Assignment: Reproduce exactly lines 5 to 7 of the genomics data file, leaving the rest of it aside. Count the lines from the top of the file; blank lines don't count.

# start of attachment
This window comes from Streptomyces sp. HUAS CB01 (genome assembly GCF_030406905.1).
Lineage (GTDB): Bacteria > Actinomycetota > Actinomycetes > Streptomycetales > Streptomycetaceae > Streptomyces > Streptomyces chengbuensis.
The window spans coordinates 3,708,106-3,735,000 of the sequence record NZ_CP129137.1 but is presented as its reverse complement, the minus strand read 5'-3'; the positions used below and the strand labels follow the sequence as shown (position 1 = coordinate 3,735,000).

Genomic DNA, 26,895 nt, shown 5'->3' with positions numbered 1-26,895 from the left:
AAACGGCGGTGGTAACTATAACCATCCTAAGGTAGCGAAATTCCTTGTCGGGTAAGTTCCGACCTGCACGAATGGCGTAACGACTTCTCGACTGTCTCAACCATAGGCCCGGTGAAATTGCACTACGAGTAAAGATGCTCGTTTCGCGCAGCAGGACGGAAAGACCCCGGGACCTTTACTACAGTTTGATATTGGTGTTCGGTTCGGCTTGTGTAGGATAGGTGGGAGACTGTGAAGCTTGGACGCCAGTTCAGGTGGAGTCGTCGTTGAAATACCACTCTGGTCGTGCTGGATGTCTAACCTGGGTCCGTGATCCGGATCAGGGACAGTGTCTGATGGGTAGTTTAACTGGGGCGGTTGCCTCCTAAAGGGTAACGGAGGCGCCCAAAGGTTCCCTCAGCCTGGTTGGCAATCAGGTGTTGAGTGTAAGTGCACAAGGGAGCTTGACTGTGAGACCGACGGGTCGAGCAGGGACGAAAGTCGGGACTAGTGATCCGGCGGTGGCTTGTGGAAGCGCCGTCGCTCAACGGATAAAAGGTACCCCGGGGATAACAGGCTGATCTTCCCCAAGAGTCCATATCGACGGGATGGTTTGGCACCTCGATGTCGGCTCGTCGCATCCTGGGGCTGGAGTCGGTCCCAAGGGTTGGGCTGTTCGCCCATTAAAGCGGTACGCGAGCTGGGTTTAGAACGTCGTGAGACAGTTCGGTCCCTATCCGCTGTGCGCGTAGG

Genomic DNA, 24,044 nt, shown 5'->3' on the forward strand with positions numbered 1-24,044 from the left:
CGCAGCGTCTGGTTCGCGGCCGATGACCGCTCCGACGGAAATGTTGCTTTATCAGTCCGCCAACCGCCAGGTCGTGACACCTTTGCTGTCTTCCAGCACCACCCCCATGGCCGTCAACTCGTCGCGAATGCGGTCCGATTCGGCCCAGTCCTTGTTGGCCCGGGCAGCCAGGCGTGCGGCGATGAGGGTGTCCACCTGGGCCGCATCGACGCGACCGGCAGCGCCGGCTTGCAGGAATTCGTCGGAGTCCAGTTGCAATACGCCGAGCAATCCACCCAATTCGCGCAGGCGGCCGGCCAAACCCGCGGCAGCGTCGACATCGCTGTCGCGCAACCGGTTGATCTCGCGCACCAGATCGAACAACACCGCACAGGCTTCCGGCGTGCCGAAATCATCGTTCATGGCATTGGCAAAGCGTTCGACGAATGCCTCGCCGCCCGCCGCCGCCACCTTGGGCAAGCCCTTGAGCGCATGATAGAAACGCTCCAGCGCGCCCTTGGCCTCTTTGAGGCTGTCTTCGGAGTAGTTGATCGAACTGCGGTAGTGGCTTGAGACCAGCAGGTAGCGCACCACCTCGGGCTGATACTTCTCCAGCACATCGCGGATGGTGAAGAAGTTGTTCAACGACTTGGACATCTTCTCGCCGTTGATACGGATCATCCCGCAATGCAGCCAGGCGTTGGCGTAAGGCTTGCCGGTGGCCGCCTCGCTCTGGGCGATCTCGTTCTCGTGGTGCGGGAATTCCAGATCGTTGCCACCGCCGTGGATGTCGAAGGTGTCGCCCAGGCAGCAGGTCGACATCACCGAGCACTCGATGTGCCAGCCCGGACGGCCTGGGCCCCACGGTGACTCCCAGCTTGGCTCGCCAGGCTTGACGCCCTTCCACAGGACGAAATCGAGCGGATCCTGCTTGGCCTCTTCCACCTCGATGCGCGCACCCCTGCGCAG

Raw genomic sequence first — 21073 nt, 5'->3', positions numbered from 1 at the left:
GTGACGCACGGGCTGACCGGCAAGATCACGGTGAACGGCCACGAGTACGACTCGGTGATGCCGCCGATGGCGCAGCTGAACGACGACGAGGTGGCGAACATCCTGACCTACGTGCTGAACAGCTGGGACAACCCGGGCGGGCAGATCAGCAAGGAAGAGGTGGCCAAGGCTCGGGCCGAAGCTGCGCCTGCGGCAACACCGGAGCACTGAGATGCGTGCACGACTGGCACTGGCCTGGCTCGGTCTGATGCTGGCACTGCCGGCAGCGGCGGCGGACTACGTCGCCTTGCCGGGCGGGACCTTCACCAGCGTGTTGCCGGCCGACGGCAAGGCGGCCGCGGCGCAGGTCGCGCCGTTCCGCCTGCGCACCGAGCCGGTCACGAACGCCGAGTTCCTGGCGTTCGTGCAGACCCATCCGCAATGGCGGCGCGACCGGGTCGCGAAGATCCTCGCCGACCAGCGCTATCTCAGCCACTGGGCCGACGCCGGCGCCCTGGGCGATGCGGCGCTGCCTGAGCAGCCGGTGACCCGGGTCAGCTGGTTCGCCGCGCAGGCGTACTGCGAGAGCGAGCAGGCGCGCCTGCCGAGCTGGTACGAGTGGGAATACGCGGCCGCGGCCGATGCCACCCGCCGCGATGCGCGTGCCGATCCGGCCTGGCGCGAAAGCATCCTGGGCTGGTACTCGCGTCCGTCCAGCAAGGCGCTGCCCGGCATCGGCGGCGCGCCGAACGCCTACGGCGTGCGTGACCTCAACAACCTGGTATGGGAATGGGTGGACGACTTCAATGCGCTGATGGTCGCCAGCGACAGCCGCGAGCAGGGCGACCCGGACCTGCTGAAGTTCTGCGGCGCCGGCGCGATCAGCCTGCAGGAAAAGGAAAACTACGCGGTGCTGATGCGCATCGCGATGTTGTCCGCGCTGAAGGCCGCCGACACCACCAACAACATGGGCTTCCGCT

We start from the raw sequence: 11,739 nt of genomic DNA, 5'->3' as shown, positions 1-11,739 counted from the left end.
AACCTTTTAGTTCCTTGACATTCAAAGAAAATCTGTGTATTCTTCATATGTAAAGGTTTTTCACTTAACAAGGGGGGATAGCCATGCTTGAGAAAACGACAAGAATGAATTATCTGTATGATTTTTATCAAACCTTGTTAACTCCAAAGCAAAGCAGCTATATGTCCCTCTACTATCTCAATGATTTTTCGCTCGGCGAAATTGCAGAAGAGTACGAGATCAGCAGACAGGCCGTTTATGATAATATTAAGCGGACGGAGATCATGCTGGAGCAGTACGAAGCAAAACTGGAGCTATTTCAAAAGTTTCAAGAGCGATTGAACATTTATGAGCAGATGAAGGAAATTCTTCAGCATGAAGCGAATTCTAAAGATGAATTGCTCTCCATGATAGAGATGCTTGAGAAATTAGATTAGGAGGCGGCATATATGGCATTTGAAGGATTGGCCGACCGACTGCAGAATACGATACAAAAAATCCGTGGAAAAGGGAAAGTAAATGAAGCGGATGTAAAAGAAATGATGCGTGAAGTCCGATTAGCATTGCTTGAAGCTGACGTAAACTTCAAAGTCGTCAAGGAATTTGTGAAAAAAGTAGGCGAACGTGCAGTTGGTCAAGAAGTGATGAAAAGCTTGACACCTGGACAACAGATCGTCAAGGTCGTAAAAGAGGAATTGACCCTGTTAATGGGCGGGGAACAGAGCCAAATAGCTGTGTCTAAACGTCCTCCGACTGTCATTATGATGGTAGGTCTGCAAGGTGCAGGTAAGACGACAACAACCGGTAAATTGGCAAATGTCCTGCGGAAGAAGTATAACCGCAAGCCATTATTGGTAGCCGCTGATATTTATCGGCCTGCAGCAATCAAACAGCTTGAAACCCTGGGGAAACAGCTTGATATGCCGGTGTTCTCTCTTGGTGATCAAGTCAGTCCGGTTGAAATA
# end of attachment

AAACGGCGGTGGTAACTATAACCATCCTAAGGTAGCGAAATTCCTTGTCGGGTAAGTTCCGACCTGCACGAATGGCGTAACGACTTCTCGACTGTCTCAACCATAGGCCCGGTGAAATTGCACTACGAGTAAAGATGCTCGTTTCGCGCAGCAGGACGGAAAGACCCCGGGACCTTTACTACAGTTTGATATTGGTGTTCGGTTCGGCTTGTGTAGGATAGGTGGGAGACTGTGAAGCTTGGACGCCAGTTCAGGTGGAGTCGTCGTTGAAATACCACTCTGGTCGTGCTGGATGTCTAACCTGGGTCCGTGATCCGGATCAGGGACAGTGTCTGATGGGTAGTTTAACTGGGGCGGTTGCCTCCTAAAGGGTAACGGAGGCGCCCAAAGGTTCCCTCAGCCTGGTTGGCAATCAGGTGTTGAGTGTAAGTGCACAAGGGAGCTTGACTGTGAGACCGACGGGTCGAGCAGGGACGAAAGTCGGGACTAGTGATCCGGCGGTGGCTTGTGGAAGCGCCGTCGCTCAACGGATAAAAGGTACCCCGGGGATAACAGGCTGATCTTCCCCAAGAGTCCATATCGACGGGATGGTTTGGCACCTCGATGTCGGCTCGTCGCATCCTGGGGCTGGAGTCGGTCCCAAGGGTTGGGCTGTTCGCCCATTAAAGCGGTACGCGAGCTGGGTTTAGAACGTCGTGAGACAGTTCGGTCCCTATCCGCTGTGCGCGTAGG

Genomic DNA, 24,044 nt, shown 5'->3' on the forward strand with positions numbered 1-24,044 from the left:
CGCAGCGTCTGGTTCGCGGCCGATGACCGCTCCGACGGAAATGTTGCTTTATCAGTCCGCCAACCGCCAGGTCGTGACACCTTTGCTGTCTTCCAGCACCACCCCCATGGCCGTCAACTCGTCGCGAATGCGGTCCGATTCGGCCCAGTCCTTGTTGGCCCGGGCAGCCAGGCGTGCGGCGATGAGGGTGTCCACCTGGGCCGCATCGACGCGACCGGCAGCGCCGGCTTGCAGGAATTCGTCGGAGTCCAGTTGCAATACGCCGAGCAATCCACCCAATTCGCGCAGGCGGCCGGCCAAACCCGCGGCAGCGTCGACATCGCTGTCGCGCAACCGGTTGATCTCGCGCACCAGATCGAACAACACCGCACAGGCTTCCGGCGTGCCGAAATCATCGTTCATGGCATTGGCAAAGCGTTCGACGAATGCCTCGCCGCCCGCCGCCGCCACCTTGGGCAAGCCCTTGAGCGCATGATAGAAACGCTCCAGCGCGCCCTTGGCCTCTTTGAGGCTGTCTTCGGAGTAGTTGATCGAACTGCGGTAGTGGCTTGAGACCAGCAGGTAGCGCACCACCTCGGGCTGATACTTCTCCAGCACATCGCGGATGGTGAAGAAGTTGTTCAACGACTTGGACATCTTCTCGCCGTTGATACGGATCATCCCGCAATGCAGCCAGGCGTTGGCGTAAGGCTTGCCGGTGGCCGCCTCGCTCTGGGCGATCTCGTTCTCGTGGTGCGGGAATTCCAGATCGTTGCCACCGCCGTGGATGTCGAAGGTGTCGCCCAGGCAGCAGGTCGACATCACCGAGCACTCGATGTGCCAGCCCGGACGGCCTGGGCCCCACGGTGACTCCCAGCTTGGCTCGCCAGGCTTGACGCCCTTCCACAGGACGAAATCGAGCGGATCCTGCTTGGCCTCTTCCACCTCGATGCGCGCACCCCTGCGCAG